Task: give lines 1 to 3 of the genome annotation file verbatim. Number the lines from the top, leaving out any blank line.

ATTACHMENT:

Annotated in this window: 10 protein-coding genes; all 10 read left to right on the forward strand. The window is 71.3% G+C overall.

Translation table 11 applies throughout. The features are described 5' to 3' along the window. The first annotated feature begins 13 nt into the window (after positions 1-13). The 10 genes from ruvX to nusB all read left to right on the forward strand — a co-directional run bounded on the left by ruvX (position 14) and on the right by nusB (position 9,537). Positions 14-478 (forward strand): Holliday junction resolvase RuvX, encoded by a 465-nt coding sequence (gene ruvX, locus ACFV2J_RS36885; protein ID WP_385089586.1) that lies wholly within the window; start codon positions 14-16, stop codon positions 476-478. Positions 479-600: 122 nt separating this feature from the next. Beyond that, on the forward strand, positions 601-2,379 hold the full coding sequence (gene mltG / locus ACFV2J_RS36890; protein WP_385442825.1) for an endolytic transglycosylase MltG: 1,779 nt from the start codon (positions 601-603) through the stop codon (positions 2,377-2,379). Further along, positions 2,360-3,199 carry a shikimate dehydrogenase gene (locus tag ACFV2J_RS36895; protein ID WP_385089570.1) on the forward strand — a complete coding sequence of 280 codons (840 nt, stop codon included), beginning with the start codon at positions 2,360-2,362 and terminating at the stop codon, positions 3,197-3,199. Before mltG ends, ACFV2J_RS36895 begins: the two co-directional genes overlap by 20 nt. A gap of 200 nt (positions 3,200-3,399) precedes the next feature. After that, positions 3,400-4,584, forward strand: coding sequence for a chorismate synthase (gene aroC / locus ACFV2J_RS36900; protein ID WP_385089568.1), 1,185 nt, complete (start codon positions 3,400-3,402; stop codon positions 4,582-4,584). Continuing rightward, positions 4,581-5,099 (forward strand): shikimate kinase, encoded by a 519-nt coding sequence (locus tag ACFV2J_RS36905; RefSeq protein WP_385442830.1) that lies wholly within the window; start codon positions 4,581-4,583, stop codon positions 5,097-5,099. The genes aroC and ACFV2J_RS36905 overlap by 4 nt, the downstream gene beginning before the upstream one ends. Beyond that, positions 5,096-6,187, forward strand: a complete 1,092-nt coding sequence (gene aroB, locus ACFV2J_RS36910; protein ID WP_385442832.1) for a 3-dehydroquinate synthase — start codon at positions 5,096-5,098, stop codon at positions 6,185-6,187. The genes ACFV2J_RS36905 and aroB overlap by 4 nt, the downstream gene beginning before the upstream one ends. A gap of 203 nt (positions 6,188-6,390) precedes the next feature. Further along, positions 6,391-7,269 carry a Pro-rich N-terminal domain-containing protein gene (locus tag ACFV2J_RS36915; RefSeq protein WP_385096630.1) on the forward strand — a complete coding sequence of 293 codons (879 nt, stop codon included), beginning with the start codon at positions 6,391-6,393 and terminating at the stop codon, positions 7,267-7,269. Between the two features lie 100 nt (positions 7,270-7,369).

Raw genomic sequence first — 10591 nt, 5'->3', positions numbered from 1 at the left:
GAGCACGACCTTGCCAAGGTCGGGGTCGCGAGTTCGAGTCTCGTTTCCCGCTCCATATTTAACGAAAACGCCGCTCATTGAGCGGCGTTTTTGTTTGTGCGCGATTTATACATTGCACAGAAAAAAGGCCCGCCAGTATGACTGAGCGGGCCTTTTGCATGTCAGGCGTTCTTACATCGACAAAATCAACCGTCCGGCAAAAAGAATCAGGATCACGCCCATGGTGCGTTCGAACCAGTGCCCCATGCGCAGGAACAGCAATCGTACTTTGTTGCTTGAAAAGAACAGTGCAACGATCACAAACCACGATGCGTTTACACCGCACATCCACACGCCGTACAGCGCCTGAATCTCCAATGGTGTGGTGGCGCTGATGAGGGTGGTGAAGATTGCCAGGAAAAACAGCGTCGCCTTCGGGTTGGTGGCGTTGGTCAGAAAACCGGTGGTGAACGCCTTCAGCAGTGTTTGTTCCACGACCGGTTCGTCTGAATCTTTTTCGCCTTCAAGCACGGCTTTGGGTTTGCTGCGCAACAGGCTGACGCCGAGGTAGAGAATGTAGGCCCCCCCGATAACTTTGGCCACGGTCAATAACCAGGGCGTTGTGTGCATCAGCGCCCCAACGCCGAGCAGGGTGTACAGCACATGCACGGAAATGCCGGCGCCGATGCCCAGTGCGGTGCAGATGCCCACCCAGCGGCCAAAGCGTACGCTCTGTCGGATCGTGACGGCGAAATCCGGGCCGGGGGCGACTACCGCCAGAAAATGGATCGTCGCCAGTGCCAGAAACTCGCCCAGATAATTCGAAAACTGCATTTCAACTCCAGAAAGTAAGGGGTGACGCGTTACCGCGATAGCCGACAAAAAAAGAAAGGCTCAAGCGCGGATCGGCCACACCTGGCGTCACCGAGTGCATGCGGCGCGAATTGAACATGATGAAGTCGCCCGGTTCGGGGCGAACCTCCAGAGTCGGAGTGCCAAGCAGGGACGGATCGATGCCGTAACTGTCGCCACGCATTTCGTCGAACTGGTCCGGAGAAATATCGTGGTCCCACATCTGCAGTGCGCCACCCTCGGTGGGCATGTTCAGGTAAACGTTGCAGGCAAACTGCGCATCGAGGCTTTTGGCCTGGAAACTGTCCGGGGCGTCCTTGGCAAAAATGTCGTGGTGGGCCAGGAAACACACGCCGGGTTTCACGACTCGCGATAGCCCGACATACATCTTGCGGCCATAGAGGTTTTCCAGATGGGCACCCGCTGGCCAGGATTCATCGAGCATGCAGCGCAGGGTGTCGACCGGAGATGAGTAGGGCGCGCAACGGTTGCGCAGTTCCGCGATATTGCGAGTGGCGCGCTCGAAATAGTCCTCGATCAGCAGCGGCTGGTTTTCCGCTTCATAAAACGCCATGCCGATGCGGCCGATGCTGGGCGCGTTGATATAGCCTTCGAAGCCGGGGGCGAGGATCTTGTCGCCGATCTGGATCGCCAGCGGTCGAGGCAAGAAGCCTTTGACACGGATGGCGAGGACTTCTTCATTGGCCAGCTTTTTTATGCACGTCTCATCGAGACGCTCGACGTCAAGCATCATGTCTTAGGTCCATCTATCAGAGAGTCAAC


Annotated in this window: 10 protein-coding genes; all 10 read left to right on the forward strand. The window is 71.3% G+C overall.

Translation table 11 applies throughout. The features are described 5' to 3' along the window. The first annotated feature begins 13 nt into the window (after positions 1-13). The 10 genes from ruvX to nusB all read left to right on the forward strand — a co-directional run bounded on the left by ruvX (position 14) and on the right by nusB (position 9,537). Positions 14-478 (forward strand): Holliday junction resolvase RuvX, encoded by a 465-nt coding sequence (gene ruvX, locus ACFV2J_RS36885; protein ID WP_385089586.1) that lies wholly within the window; start codon positions 14-16, stop codon positions 476-478. Positions 479-600: 122 nt separating this feature from the next. Beyond that, on the forward strand, positions 601-2,379 hold the full coding sequence (gene mltG / locus ACFV2J_RS36890; protein WP_385442825.1) for an endolytic transglycosylase MltG: 1,779 nt from the start codon (positions 601-603) through the stop codon (positions 2,377-2,379). Further along, positions 2,360-3,199 carry a shikimate dehydrogenase gene (locus tag ACFV2J_RS36895; protein ID WP_385089570.1) on the forward strand — a complete coding sequence of 280 codons (840 nt, stop codon included), beginning with the start codon at positions 2,360-2,362 and terminating at the stop codon, positions 3,197-3,199. Before mltG ends, ACFV2J_RS36895 begins: the two co-directional genes overlap by 20 nt. A gap of 200 nt (positions 3,200-3,399) precedes the next feature. After that, positions 3,400-4,584, forward strand: coding sequence for a chorismate synthase (gene aroC / locus ACFV2J_RS36900; protein ID WP_385089568.1), 1,185 nt, complete (start codon positions 3,400-3,402; stop codon positions 4,582-4,584). Continuing rightward, positions 4,581-5,099 (forward strand): shikimate kinase, encoded by a 519-nt coding sequence (locus tag ACFV2J_RS36905; RefSeq protein WP_385442830.1) that lies wholly within the window; start codon positions 4,581-4,583, stop codon positions 5,097-5,099. The genes aroC and ACFV2J_RS36905 overlap by 4 nt, the downstream gene beginning before the upstream one ends. Beyond that, positions 5,096-6,187, forward strand: a complete 1,092-nt coding sequence (gene aroB, locus ACFV2J_RS36910; protein ID WP_385442832.1) for a 3-dehydroquinate synthase — start codon at positions 5,096-5,098, stop codon at positions 6,185-6,187. The genes ACFV2J_RS36905 and aroB overlap by 4 nt, the downstream gene beginning before the upstream one ends. A gap of 203 nt (positions 6,188-6,390) precedes the next feature. Further along, positions 6,391-7,269 carry a Pro-rich N-terminal domain-containing protein gene (locus tag ACFV2J_RS36915; RefSeq protein WP_385096630.1) on the forward strand — a complete coding sequence of 293 codons (879 nt, stop codon included), beginning with the start codon at positions 6,391-6,393 and terminating at the stop codon, positions 7,267-7,269. Between the two features lie 100 nt (positions 7,270-7,369).

Raw genomic sequence first — 10591 nt, 5'->3', positions numbered from 1 at the left: